Study: Metformin Effective for Many Patients With T2D, Chronic Kidney Disease

Jared Kaltwasser

Some consider patients with type 2 diabetes (T2D) and chronic kidney disease poor candidates for metformin monotherapy due to the risk of lactic acidosis. However, new research finds patients who can tolerate the drug can gain similar benefits with or without kidney disease.

A new study suggests metformin is a suitable treatment option for many patients with type 2 diabetes (T2D), even if they have mild or moderate chronic kidney disease (CKD).

Metformin is generally the preferred first-line therapy for patients with T2D; however, the medication comes with a risk of lactic acidosis, a problem that is more acute in patients with CKD, since the medication is primarily cleared by the kidneys. As a result, prescriptions of metformin in patients with kidney disease have been limited, as has scholarly research into metformin’s use in these patients.

In a new report in Diabetes, Obesity and Metabolism, corresponding author Elvira O. Gosmanova, MD, of Albany Medical College, and colleagues, explained that some of the limited evidence available has suggested that metformin can be safe, even in patients with CKD, and that such patients can even see benefits such as lower mortality and lower risk of cardiovascular events.

In hopes of better understanding the risks and benefits of metformin to patients with kidney disease, Gosmanova and colleagues decided to probe a Department of Veterans Affairs database to identify patients with T2D and estimated glomerular filtration rates (eGFR) of at least 30 mL/min/1.73 m2. eGFR scores between 30 and 59 mL/min/1.73 m2 qualify a patient as having stage 3 CKD (CKD3). The search produced 145,980 patients who sought care between November 1999 and July 2017. Of those, the average age was 60.7 years, 95.3% were male, 76.5% were white, and 9% had CKD3.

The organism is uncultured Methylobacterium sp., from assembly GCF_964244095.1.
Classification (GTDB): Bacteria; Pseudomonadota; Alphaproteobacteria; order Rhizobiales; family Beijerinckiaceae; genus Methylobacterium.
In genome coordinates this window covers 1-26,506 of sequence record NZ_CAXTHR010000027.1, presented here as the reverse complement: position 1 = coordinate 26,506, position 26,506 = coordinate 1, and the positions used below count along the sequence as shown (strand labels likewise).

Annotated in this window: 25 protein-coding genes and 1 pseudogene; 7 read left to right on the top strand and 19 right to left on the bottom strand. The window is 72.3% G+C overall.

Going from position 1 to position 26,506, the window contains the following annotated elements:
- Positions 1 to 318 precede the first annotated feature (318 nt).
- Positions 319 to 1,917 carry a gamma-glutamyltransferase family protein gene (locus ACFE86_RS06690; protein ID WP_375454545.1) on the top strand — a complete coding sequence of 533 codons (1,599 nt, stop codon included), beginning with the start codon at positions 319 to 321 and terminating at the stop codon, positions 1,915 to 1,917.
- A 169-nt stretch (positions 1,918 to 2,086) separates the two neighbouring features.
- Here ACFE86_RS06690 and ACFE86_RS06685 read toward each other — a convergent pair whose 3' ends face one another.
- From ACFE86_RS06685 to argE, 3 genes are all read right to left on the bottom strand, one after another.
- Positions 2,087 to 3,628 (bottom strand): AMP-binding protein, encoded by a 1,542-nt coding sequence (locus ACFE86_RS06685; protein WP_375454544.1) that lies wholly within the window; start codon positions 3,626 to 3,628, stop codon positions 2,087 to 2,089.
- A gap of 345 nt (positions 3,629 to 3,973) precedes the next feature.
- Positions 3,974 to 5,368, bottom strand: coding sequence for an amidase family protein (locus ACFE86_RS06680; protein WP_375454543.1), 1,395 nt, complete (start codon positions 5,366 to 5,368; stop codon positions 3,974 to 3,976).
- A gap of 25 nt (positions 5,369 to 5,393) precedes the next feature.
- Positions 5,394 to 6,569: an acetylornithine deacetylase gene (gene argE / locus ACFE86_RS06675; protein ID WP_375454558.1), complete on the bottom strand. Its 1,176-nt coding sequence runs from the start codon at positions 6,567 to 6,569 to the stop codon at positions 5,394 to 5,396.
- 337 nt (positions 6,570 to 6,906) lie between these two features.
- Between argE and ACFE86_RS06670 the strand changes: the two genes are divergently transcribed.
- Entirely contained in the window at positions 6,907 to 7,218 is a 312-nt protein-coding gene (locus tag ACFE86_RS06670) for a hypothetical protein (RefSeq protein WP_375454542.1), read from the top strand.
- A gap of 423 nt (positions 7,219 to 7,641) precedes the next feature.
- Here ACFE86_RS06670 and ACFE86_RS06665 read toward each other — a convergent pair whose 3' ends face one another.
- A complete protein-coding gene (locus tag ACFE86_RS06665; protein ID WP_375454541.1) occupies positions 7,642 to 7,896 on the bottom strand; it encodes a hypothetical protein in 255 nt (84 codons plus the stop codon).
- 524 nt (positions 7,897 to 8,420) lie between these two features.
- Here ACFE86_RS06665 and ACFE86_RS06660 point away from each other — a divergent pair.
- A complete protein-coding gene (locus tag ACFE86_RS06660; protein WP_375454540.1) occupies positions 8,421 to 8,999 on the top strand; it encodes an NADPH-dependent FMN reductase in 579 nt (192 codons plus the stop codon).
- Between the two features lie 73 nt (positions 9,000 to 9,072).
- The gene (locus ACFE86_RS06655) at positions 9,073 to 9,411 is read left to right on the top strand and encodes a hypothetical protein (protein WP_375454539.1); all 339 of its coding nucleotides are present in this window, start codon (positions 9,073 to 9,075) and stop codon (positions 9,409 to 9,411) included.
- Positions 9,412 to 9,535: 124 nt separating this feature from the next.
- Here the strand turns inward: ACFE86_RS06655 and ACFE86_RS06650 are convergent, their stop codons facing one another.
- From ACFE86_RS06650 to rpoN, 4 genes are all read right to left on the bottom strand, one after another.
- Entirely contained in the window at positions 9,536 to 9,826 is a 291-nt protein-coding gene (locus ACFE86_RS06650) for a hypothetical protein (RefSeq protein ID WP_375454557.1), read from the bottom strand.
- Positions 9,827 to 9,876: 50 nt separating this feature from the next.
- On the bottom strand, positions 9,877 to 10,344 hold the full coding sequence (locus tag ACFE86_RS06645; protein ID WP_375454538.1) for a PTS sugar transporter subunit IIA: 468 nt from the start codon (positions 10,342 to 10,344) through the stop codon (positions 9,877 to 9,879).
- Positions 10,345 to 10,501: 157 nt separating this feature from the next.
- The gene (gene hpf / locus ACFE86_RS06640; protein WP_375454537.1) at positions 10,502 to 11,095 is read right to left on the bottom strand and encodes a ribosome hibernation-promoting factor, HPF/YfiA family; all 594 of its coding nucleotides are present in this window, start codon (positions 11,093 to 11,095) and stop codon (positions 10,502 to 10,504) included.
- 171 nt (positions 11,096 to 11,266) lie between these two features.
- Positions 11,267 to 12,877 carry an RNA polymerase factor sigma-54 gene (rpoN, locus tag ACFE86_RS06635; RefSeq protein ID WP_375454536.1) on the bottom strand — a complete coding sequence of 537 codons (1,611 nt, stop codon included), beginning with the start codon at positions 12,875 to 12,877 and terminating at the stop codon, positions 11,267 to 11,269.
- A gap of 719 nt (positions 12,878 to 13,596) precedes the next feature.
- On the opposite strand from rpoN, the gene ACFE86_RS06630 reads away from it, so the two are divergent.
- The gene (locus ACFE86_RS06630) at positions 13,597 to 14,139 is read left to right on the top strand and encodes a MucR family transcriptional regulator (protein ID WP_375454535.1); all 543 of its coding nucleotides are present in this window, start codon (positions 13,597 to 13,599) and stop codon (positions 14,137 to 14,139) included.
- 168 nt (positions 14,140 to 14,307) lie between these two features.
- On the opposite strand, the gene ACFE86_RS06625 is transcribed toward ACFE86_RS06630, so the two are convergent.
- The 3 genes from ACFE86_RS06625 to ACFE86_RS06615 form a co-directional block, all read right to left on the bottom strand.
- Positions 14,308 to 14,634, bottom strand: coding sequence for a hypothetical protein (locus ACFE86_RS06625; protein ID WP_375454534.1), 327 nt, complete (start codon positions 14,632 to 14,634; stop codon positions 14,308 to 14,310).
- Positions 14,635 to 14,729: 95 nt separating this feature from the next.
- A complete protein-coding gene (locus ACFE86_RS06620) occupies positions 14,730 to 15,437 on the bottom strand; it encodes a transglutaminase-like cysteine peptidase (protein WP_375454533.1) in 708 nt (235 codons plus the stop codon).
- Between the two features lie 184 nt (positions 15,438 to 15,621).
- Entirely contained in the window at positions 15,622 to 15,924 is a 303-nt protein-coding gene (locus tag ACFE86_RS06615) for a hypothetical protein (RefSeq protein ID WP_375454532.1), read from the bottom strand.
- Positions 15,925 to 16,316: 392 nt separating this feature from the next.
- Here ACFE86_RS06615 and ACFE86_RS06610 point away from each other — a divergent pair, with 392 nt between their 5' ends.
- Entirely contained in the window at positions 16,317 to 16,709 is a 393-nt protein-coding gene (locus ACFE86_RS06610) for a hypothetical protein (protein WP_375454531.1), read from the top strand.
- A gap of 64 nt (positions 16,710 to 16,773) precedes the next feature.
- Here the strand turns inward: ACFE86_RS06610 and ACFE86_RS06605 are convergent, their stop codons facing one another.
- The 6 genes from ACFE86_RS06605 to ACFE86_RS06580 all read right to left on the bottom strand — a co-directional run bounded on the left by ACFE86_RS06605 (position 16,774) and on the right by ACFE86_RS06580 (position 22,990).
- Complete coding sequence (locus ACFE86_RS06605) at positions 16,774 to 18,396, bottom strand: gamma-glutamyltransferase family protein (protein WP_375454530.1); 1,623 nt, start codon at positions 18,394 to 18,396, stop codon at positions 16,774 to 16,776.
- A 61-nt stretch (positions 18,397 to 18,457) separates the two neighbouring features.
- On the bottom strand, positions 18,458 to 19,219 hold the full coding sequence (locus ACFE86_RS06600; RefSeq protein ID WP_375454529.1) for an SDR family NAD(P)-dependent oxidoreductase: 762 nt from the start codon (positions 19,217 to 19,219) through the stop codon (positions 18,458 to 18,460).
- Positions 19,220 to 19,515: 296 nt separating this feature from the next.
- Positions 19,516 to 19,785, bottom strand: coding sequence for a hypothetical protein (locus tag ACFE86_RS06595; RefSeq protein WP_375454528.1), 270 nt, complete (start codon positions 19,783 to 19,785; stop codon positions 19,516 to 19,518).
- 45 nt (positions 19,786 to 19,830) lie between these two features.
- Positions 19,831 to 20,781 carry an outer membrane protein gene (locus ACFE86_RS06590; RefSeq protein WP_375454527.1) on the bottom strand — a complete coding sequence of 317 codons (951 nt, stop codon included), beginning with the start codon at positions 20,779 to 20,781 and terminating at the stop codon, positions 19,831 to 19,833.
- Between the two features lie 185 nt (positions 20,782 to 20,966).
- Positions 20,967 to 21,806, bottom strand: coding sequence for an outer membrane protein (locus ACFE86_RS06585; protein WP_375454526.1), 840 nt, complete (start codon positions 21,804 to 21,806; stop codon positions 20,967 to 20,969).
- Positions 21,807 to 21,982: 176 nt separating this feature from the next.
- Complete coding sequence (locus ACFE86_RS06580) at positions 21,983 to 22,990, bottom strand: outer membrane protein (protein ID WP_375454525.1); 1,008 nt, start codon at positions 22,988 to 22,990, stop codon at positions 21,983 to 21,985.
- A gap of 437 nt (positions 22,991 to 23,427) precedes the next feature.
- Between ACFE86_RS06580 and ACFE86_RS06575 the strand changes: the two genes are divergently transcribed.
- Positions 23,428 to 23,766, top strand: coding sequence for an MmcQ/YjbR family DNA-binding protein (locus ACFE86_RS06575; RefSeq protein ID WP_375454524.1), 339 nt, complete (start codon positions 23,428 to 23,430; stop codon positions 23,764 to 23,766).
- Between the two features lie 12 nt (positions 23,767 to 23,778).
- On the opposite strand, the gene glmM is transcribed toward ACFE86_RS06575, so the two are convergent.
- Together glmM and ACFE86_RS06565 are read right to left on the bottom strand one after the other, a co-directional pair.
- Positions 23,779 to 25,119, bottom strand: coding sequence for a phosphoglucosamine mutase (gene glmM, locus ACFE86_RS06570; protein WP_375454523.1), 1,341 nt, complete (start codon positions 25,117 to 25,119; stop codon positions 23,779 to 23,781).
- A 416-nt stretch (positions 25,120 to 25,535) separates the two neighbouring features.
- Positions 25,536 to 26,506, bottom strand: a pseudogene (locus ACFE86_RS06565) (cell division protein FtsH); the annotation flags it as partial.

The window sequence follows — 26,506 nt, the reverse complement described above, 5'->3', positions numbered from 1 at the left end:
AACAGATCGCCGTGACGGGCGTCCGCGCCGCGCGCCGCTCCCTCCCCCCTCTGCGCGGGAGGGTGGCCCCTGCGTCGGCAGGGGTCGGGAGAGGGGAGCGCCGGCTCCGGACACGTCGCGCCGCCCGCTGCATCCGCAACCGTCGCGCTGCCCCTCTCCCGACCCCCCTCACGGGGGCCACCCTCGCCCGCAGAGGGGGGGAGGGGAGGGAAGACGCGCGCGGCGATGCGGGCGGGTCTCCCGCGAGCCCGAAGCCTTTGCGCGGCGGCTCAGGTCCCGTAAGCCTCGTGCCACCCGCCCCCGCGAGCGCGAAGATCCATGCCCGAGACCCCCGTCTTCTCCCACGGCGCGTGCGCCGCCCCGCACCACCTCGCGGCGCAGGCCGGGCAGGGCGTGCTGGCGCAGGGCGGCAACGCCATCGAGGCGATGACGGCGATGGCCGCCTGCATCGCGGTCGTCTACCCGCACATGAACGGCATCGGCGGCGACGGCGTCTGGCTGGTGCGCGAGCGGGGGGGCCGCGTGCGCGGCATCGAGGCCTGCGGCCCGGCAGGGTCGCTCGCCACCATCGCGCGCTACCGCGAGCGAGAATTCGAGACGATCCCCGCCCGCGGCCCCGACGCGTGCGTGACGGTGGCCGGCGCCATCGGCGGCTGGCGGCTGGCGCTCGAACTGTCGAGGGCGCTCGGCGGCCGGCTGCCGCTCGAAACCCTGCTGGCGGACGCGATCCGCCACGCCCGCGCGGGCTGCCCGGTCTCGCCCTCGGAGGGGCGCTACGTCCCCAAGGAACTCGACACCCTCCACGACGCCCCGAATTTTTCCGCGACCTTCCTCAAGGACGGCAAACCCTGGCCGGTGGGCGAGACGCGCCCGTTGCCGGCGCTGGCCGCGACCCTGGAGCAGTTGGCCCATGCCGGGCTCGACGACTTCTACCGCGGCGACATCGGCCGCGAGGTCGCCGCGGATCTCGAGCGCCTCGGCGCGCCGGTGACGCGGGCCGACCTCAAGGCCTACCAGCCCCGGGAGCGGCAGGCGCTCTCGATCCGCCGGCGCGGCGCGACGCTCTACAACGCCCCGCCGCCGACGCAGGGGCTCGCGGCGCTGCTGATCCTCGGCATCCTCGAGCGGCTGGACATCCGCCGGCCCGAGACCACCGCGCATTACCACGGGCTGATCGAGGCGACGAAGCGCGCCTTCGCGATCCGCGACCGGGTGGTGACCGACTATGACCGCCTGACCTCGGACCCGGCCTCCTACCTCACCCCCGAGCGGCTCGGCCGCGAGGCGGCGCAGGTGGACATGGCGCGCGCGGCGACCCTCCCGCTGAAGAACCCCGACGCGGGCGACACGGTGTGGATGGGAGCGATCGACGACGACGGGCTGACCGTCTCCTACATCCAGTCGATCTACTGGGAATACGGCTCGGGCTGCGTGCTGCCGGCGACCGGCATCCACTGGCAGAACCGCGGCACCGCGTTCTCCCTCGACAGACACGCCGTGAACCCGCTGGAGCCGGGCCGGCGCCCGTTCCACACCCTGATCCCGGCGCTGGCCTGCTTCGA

The investigators sought to find out whether patients with CKD3 had significantly different experiences and significantly different changes in glycated hemoglobin (HbA1c) compared with controls.

The results showed patients with CKD3 had a higher risk of discontinuing metformin (hazard ratio [HR] 1.22; 95% CI, 1.19-1.26) or adding a second hypoglycemic agent (HR, 1.26; 95% CI, 1.13-1.40). Yet, among patients who stayed on metformin monotherapy, the benefits in terms of average HbA1c were the same for patients with CKD3 compared with those without from baseline to 12 months or 24 months.

Gosmanova and colleagues noted that, while rates of discontinuation were higher in patients with CKD3, they were not able to evaluate the reasons for discontinuation, which could be related to tolerance or other factors.

“It might also be possible that in individuals with CKD3 metformin was deliberately discontinued by providers due to a lack of glycaemic efficacy,” they wrote. “The rate of addition of second hypoglycemic agents in CKD3 patients was higher compared with non-CKD T2D patients; however, HbA1c at time of second hypoglycemic agent addition was not different between the study groups.”

Still, they said the fact that patients who were able to stay on metformin had similar success regardless of kidney disease implies that patients who can tolerate the therapy could consider the drug even if they have mild or moderate kidney disease.

“These results suggest that metformin monotherapy initiation to improve glycemic control in CKD3 is feasible; however, these patients may require closer follow-up to monitor for metformin adherence, side effects, and therapeutic efficacy,” they wrote.

The authors said further study should examine why metformin monotherapy failed in CKD3, which could help give clinicians better guidance of how to approach these patients.

Reference

Gosmanov AR, Gemoets DE, Kaminsky LS, Kovesdy CP, Gosmanova EO. Efficacy of metformin monotherapy in US veterans with type 2 diabetes and preexisting chronic kidney disease stage 3 Diabetes Obes Metab. Published online April 28, 2021. doi:10.1111/dom.14414